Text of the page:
Use this URL to cite or link to this record in EThOS: http://ethos.bl.uk/OrderDetails.do?uin=uk.bl.ethos.559136
Title: Statistical mechanics of boundary driven systems
Author: Welsh, Thomas
Awarding Body: University of Leeds
Current Institution: University of Leeds
Date of Award: 2012
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Abstract:
Statistical mechanics is concerned with finding the macroscopic behaviour of a physical system given its microscopic characteristics. At equilibrium there is a general framework given in terms of the various statistical ensembles that describes how to calculate the macroscopic quantity that is desired. Out of equilibrium there is no such framework, leading to the treatment of microscopic models on an individual basis and the investigation of arbitrarily defined models. However, there exists a recent theory of boundary driven steady states and an associated nonequilibrium counterpart to detailed balance due to Evans. In this thesis I first review this theory of boundary driven steady states and the associated nonequilibrium counterpart to detailed balance due to Evans, before applying the theory to some toy models of driven athermal systems. These initial attempts do not reproduce the qualitative behaviour of granular systems such as jamming but are a valuable and novel starting point for a more thorough investigation of this technique. I then move on to the general theory of boundary driven systems and formulate a nonequilibrium free energy principle. The physical content of this is illustrated through a simple diffusion model. I then provide a reformulation of the principle which is more suitable for calculation and demonstrate its validity in a more complex model. Finally I investigate a particular example of a boundary driven system, a toy model of a complex fluid called the rotor model. I first use simulation to investigate the model and its phase behaviour, before using an analytical approach to do the same. This approach takes the form of a nonequilibrium real space renormalisation group calculation, and qualitatively reproduces some of the features seen in the simulations.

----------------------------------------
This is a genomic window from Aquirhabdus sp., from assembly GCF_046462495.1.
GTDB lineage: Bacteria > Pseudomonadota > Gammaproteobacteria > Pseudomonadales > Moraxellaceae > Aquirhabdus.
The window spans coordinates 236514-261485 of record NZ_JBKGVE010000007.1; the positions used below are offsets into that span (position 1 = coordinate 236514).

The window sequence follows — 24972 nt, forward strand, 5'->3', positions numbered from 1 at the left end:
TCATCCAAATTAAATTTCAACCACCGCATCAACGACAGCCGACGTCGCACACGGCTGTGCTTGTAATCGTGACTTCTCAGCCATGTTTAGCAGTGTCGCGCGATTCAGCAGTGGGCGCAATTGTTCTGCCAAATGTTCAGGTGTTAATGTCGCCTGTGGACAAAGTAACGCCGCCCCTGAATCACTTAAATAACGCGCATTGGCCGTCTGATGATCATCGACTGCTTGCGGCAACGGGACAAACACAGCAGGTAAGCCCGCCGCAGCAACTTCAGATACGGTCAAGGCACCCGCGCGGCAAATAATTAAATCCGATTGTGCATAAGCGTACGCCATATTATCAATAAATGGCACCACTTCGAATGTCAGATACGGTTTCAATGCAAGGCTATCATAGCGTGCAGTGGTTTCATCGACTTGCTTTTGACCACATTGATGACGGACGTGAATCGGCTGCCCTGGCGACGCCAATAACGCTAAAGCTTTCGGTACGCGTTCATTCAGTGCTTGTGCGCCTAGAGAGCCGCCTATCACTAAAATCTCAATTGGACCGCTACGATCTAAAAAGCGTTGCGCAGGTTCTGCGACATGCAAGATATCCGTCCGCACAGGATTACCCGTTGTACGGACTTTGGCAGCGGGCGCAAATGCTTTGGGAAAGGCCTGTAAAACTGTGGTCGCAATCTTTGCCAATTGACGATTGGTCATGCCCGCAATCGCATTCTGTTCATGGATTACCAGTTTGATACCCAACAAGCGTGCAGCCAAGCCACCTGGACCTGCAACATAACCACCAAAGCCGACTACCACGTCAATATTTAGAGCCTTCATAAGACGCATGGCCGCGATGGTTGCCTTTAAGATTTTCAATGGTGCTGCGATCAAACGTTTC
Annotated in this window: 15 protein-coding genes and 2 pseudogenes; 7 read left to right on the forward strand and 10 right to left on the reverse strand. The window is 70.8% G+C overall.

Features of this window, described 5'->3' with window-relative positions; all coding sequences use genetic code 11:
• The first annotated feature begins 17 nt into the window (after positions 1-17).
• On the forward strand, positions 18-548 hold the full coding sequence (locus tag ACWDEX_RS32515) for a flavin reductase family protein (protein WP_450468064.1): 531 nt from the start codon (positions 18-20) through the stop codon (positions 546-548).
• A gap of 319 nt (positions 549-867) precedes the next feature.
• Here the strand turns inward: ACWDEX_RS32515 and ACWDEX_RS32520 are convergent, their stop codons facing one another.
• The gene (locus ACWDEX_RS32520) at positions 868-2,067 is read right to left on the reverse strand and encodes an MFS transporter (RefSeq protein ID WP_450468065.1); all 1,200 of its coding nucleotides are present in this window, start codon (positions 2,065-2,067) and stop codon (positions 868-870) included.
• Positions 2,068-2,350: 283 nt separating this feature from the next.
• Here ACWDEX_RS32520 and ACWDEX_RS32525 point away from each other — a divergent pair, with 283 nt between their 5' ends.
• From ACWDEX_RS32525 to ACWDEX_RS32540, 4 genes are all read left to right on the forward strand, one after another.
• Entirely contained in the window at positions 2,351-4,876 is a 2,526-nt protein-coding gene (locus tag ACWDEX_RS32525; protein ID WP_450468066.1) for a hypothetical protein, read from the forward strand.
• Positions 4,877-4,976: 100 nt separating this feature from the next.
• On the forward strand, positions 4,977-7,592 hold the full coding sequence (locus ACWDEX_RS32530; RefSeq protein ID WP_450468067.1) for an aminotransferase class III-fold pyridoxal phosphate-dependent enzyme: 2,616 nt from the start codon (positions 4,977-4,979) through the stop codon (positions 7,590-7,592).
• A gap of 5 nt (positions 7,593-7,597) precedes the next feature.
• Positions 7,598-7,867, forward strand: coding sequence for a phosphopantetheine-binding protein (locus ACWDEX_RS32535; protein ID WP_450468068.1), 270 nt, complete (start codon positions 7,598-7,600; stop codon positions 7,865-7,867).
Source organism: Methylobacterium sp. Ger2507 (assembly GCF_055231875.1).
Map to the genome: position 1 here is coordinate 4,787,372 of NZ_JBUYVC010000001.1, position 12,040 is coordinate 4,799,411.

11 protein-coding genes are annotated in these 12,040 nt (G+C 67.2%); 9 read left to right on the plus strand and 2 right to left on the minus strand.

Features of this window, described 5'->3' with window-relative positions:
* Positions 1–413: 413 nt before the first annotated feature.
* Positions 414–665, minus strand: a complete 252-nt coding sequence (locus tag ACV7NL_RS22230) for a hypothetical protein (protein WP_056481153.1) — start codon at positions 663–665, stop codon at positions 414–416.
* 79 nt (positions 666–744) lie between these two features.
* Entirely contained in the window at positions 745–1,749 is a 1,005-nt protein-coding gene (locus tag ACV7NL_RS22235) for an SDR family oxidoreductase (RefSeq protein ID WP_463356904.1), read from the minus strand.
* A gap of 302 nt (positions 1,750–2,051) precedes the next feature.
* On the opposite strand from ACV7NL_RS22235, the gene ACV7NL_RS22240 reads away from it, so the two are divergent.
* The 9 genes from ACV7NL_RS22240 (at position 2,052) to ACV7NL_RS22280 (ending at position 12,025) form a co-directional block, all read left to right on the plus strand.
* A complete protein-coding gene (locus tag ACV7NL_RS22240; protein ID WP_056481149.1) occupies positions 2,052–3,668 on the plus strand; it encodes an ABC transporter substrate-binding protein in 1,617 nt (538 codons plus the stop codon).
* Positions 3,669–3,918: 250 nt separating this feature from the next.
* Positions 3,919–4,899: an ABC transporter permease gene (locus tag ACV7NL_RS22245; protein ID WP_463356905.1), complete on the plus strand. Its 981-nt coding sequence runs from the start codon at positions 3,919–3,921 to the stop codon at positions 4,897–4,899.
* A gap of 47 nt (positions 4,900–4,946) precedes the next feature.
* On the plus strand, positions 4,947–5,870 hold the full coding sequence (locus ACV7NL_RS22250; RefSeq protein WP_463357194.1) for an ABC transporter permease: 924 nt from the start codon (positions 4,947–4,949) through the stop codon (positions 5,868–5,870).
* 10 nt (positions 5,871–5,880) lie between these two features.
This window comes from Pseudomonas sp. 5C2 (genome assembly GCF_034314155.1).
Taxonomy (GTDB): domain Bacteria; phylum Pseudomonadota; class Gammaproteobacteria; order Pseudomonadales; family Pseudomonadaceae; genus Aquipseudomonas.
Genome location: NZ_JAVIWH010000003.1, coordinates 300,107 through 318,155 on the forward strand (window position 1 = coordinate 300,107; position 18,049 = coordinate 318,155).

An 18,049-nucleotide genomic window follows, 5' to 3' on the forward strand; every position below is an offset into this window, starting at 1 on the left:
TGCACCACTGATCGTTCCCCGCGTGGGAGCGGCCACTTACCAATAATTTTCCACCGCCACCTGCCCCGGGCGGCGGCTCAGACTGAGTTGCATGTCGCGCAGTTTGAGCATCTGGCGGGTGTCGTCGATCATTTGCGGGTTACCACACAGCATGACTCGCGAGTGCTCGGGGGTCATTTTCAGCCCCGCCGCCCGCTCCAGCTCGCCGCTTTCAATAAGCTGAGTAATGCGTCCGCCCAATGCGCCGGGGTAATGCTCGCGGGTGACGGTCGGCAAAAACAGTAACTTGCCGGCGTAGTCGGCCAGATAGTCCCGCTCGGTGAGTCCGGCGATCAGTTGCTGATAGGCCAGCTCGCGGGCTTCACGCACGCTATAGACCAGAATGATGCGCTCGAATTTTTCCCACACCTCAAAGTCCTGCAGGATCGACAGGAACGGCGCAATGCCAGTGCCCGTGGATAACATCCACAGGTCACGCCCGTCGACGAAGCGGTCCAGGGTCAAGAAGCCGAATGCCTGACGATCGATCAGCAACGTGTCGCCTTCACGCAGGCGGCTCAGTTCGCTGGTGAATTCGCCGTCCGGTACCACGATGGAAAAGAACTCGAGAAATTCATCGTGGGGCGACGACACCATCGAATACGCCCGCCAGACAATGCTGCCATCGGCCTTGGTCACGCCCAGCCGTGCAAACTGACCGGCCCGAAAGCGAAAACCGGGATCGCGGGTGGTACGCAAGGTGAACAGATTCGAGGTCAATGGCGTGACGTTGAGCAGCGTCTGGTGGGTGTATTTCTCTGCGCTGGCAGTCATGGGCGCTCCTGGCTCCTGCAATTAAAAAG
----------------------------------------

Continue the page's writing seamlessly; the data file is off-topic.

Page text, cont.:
Supervisor: Evans, M. Sponsor: Not available
Qualification Name: Thesis (Ph.D.) Qualification Level: Doctoral
EThOS ID: uk.bl.ethos.559136  DOI: Not available
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